No good deed goes unpunished. If employers are lenient in application of their work rules, employees can attempt to take advantage at a later date. One Alabama employer learned that lesson the hard way recently. See Foster v. North American Bus Industries, Inc., No. 1150716, 2017 WL 1534547 (Ala. Apr. 28, 2017). The employee in Foster arguably suffered an on-the-job injury. The employer’s policy required all employees to call their supervisor at least thirty minutes before their shift in the event of an absence. Failure to telephone in advance of two consecutive shifts would result in termination.
In the course of receiving medical treatment for the alleged work injury, the employee in Foster failed to directly telephone her supervisor on two consecutive days in advance of an absence. The employer terminated the employee, who promptly sued for retaliatory discharge under Alabama Code Section 25-5-11.1. The employer was able to convince a trial judge that the employee was fired because of the call-in policy. But, the Alabama Supreme Court reversed and ordered the case to trial.
In particular, the Supreme Court relied upon evidence that the employer did not consistently enforce the call-in work rule. The employer claimed that it terminated the employee, because she did not call-in before shifts on July 23 and 24, 2012. But, the employee offered evidence showing that the employer excused her absence on July 19, 2012 after her husband called-in for her — and that he called-in again before the July 23 shift. The employee also claimed that she left a written doctor’s excuse at the employer’s guard shack on July 22, 2012. The employer claimed that delivery of a note to the guard shack was insufficient to meet the call-in policy — but, the evidence also showed that the employer did accept such a note on July 11, 2012.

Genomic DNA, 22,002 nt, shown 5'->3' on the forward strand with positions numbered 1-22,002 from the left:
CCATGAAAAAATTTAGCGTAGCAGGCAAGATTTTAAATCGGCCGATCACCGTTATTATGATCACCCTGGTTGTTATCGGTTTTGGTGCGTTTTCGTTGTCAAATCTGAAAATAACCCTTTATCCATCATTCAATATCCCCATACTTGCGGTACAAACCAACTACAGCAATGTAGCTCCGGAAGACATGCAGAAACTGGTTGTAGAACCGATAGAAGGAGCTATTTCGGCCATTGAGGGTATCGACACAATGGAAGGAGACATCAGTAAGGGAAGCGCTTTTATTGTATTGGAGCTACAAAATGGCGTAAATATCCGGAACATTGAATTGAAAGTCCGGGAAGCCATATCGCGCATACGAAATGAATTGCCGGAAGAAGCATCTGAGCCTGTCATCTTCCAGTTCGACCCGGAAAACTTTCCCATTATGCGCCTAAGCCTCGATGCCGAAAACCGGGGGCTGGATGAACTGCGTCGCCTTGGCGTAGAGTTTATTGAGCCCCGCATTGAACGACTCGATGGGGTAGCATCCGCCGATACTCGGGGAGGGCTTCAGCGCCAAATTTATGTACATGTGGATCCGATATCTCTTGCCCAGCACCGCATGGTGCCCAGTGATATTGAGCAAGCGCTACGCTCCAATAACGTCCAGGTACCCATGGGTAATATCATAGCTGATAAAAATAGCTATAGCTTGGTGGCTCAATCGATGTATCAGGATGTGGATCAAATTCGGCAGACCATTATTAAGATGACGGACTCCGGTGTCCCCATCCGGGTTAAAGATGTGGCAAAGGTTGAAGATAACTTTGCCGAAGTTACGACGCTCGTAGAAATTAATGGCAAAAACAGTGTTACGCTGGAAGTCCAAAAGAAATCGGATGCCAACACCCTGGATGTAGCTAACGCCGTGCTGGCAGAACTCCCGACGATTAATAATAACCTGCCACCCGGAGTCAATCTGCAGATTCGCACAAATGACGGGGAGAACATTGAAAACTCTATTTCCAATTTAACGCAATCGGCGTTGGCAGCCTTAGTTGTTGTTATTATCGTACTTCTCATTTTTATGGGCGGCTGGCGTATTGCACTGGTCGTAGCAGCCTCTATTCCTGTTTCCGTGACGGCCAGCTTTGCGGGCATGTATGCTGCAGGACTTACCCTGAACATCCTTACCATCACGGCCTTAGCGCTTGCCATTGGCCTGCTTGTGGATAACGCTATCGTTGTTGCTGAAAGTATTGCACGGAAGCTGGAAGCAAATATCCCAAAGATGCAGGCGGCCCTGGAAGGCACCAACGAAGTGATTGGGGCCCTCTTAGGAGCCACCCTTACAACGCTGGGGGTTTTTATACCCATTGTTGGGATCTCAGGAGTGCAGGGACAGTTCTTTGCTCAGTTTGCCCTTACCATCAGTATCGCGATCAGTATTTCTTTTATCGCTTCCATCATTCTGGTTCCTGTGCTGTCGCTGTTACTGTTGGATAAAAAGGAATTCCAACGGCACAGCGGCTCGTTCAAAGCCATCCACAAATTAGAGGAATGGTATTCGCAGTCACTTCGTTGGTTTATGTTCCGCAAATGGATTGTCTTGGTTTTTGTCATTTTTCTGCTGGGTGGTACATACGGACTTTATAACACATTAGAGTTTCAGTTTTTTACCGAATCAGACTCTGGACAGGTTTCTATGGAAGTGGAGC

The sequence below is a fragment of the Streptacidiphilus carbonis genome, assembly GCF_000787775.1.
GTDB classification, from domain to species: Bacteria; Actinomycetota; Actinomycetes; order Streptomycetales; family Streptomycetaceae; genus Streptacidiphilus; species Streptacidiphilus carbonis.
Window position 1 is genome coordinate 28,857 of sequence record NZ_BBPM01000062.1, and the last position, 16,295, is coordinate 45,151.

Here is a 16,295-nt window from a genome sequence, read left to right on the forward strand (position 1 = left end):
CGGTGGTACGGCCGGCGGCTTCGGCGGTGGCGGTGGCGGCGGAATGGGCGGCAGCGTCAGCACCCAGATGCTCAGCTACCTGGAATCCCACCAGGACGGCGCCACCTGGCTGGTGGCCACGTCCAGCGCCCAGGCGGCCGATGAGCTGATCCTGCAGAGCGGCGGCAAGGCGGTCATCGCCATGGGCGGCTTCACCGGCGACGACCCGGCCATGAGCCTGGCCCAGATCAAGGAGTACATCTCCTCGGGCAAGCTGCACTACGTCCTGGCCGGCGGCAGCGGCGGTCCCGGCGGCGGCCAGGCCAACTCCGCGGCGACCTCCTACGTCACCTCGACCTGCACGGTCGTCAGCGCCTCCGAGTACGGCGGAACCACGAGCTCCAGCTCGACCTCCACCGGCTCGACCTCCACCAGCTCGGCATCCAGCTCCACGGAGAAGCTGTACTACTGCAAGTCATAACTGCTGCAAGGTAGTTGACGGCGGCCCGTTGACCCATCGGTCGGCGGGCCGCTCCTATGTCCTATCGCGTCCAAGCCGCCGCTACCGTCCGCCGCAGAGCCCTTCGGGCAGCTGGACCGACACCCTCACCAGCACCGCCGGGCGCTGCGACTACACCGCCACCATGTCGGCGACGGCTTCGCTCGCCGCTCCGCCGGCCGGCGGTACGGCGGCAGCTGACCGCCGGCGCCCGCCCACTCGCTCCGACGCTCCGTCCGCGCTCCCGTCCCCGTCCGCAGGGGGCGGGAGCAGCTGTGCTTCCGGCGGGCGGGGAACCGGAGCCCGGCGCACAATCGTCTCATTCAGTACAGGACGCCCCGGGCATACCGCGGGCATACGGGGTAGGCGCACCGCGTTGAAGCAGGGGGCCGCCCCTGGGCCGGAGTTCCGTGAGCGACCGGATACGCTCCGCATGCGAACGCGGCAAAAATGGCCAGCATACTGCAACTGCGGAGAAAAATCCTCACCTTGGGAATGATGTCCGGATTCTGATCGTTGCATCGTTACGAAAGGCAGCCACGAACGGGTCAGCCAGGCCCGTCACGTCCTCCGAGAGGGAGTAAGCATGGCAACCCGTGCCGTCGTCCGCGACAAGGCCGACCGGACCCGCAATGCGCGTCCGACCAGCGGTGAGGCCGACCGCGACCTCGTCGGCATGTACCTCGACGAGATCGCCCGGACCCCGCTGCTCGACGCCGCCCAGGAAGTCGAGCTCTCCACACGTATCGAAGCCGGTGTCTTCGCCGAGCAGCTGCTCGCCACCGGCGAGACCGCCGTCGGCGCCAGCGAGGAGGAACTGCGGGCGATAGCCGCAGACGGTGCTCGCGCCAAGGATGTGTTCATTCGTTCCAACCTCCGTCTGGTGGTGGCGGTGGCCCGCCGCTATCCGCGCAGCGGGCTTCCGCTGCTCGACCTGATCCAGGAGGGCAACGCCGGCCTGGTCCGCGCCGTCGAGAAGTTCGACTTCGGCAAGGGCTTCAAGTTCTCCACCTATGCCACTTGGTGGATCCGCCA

In short, the employer tried to base its termination on a strict interpretation of its call-in work rules. Yet, earlier in its treatment of the same employee, strict compliance was not required. The Supreme Court found that the failure to consistently apply the call-in policy could allow a jury to infer that the real reason for termination was not the call-in policy, but retaliation for a workers’ compensation claim.
The lesson to be learned from Foster is: consistency. If you terminate an employee for violation of work rules, you should make sure to consistently enforce the rule. If you make exceptions to the work rules for one employee, you need to seriously consider making exceptions for other similarly situated employees. If you don’t, you risk the possibility that an employee could accuse you of differential treatment in the future.